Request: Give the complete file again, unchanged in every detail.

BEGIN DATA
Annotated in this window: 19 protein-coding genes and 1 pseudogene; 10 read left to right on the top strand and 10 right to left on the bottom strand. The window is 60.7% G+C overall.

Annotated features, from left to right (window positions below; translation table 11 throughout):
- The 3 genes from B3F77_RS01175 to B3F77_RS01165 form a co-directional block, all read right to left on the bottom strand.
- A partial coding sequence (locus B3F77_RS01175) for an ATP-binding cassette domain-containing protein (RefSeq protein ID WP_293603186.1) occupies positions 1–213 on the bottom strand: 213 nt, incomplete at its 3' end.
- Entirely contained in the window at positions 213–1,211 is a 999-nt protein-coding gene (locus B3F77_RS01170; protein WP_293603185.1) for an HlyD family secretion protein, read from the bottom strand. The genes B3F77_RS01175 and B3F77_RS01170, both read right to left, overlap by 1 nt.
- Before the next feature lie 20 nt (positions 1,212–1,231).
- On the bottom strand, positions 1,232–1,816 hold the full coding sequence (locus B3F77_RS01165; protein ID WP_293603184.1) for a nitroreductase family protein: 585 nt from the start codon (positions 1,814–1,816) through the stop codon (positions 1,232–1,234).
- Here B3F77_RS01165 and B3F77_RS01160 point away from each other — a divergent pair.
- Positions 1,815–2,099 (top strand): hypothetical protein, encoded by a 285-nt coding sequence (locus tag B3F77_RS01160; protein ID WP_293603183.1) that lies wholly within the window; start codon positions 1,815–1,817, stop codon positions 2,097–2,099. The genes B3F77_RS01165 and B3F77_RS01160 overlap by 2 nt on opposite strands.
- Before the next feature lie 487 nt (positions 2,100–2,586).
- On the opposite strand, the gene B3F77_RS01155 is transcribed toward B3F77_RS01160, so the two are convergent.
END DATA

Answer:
Annotated in this window: 19 protein-coding genes and 1 pseudogene; 10 read left to right on the top strand and 10 right to left on the bottom strand. The window is 60.7% G+C overall.

Annotated features, from left to right (window positions below; translation table 11 throughout):
- The 3 genes from B3F77_RS01175 to B3F77_RS01165 form a co-directional block, all read right to left on the bottom strand.
- A partial coding sequence (locus B3F77_RS01175) for an ATP-binding cassette domain-containing protein (RefSeq protein ID WP_293603186.1) occupies positions 1–213 on the bottom strand: 213 nt, incomplete at its 3' end.
- Entirely contained in the window at positions 213–1,211 is a 999-nt protein-coding gene (locus B3F77_RS01170; protein WP_293603185.1) for an HlyD family secretion protein, read from the bottom strand. The genes B3F77_RS01175 and B3F77_RS01170, both read right to left, overlap by 1 nt.
- Before the next feature lie 20 nt (positions 1,212–1,231).
- On the bottom strand, positions 1,232–1,816 hold the full coding sequence (locus B3F77_RS01165; protein ID WP_293603184.1) for a nitroreductase family protein: 585 nt from the start codon (positions 1,814–1,816) through the stop codon (positions 1,232–1,234).
- Here B3F77_RS01165 and B3F77_RS01160 point away from each other — a divergent pair.
- Positions 1,815–2,099 (top strand): hypothetical protein, encoded by a 285-nt coding sequence (locus tag B3F77_RS01160; protein ID WP_293603183.1) that lies wholly within the window; start codon positions 1,815–1,817, stop codon positions 2,097–2,099. The genes B3F77_RS01165 and B3F77_RS01160 overlap by 2 nt on opposite strands.
- Before the next feature lie 487 nt (positions 2,100–2,586).
- On the opposite strand, the gene B3F77_RS01155 is transcribed toward B3F77_RS01160, so the two are convergent.